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Graphology: Handwriting Analysis

Updated on October 15, 2009

Graphology is the study and analysis of handwriting. Its purpose is to show a relationship between a person's handwriting and his personality. Since no two people have identical scripts, handwriting is a form of individual expression, and graphologists believe it provides insights into personality.

There are two basic approaches to the analysis of handwriting: the intuitive, or holistic, and the analytic, or objective. The intuitive approach dates back to Chinese philosophers of the 11th century and has been followed by amateur and professional students of graphology. It has also been practiced by fortunetellers who claim to have special intuitive gifts. The intuitive approach relies mainly on overall judgments of the qualitative aspects of form and style, which are difficult to measure objectively.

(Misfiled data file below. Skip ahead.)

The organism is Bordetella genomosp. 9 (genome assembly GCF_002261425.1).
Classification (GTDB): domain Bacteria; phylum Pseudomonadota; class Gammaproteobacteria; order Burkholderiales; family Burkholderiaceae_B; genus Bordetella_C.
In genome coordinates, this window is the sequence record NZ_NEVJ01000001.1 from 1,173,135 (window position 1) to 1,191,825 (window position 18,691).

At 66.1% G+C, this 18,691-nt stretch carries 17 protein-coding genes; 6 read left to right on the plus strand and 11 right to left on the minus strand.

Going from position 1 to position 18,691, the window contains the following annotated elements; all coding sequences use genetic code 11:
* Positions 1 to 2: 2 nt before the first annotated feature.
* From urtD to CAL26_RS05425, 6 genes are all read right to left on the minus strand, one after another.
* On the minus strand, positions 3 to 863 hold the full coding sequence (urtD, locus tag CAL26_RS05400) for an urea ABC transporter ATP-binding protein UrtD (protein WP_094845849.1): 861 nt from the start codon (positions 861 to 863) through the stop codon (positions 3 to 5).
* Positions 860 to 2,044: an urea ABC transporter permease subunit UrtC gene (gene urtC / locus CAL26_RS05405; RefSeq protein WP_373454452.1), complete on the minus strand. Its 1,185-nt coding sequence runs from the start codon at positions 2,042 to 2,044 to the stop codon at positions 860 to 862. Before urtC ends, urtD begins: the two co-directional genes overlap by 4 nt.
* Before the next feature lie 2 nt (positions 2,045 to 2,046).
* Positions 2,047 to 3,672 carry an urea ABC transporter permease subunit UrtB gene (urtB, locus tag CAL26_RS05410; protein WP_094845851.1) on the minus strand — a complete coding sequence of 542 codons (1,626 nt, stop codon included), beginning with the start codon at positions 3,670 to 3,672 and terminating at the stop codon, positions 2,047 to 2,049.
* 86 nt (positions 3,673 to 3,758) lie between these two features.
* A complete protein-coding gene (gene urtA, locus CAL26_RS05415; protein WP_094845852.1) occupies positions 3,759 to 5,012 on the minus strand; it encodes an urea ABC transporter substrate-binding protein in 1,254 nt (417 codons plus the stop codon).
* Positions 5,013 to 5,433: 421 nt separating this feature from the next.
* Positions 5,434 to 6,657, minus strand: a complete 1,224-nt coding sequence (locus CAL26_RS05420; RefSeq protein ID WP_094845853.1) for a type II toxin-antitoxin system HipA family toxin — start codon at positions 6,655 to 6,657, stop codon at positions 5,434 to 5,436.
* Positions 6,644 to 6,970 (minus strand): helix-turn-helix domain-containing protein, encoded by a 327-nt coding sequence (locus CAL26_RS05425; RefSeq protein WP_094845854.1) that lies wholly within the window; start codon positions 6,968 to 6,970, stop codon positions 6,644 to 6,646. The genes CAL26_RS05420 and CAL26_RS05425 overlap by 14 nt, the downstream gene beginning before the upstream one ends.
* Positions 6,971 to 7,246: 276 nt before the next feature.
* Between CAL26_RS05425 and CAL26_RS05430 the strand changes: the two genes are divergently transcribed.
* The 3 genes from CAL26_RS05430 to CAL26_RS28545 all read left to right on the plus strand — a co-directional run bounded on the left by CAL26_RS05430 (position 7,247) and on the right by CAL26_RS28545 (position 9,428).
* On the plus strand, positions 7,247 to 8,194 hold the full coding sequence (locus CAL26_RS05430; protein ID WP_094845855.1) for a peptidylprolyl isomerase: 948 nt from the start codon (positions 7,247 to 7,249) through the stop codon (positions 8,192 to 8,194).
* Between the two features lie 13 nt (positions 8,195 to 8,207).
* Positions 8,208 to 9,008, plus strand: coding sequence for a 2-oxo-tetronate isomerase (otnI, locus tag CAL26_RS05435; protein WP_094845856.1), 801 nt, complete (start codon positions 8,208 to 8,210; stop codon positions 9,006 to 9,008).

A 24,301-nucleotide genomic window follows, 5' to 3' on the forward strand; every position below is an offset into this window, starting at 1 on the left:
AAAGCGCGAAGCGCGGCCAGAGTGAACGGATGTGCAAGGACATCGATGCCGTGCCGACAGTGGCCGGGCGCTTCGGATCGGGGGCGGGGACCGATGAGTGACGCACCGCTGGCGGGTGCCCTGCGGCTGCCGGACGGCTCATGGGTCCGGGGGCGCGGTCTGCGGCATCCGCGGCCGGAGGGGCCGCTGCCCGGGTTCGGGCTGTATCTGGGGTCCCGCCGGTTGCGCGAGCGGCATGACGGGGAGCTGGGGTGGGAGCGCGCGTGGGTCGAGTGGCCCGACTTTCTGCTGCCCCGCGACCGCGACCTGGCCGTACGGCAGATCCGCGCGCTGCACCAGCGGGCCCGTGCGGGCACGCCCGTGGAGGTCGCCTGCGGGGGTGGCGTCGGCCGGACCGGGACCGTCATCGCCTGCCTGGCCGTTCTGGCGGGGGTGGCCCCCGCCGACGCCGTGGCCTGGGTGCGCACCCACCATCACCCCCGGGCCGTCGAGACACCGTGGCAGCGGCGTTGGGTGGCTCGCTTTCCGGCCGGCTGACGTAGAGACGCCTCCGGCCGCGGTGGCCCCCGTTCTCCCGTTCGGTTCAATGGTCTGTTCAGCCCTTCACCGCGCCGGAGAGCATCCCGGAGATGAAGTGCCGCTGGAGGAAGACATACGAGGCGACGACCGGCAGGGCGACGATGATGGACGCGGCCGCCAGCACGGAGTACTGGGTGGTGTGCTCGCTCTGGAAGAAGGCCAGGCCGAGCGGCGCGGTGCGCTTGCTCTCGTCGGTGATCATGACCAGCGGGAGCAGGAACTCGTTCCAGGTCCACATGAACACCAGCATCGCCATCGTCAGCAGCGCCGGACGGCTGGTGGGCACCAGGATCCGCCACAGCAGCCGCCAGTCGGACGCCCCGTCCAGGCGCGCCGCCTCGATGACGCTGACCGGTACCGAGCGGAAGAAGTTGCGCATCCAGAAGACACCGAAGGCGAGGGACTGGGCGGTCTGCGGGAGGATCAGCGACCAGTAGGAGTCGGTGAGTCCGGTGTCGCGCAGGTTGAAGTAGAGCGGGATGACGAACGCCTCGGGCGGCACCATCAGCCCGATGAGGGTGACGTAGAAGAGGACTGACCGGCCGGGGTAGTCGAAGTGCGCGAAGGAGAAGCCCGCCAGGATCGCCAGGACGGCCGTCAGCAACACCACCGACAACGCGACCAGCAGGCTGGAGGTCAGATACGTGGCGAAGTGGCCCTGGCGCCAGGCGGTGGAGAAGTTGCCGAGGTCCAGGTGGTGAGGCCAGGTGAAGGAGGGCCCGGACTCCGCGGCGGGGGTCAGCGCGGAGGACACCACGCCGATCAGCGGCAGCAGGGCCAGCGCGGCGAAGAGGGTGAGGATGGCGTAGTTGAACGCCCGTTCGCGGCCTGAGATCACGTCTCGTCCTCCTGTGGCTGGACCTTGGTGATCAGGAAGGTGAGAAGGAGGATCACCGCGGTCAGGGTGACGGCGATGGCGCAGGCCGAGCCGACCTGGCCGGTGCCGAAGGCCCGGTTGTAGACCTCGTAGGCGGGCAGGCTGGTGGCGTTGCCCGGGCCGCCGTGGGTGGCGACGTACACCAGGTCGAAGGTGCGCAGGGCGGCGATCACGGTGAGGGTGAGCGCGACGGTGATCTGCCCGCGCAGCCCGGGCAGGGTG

The analytic approach attempts to relate specific elements in handwriting to specific personality traits. The 19th-century Frenchman Abbe Hippolyte Michon, who coined the term "graphology", was one of the first to use this approach. It is followed by many professional graphologists, as well as by scientific investigators. Analytic graphologists are usually concerned with objectively measurable aspects of handwriting, such as the relative sizes of various portions of letters, distances between words and between letters, the positions of i dots, and the degree to which the lines of writing slant upward or downward.

In recent years a considerable amount of research has been done, and new methods of measuring and classifying handwriting have been explored. Most psychologists, however, feel that handwriting analysis has so far failed to provide a reliable method of measuring personality.


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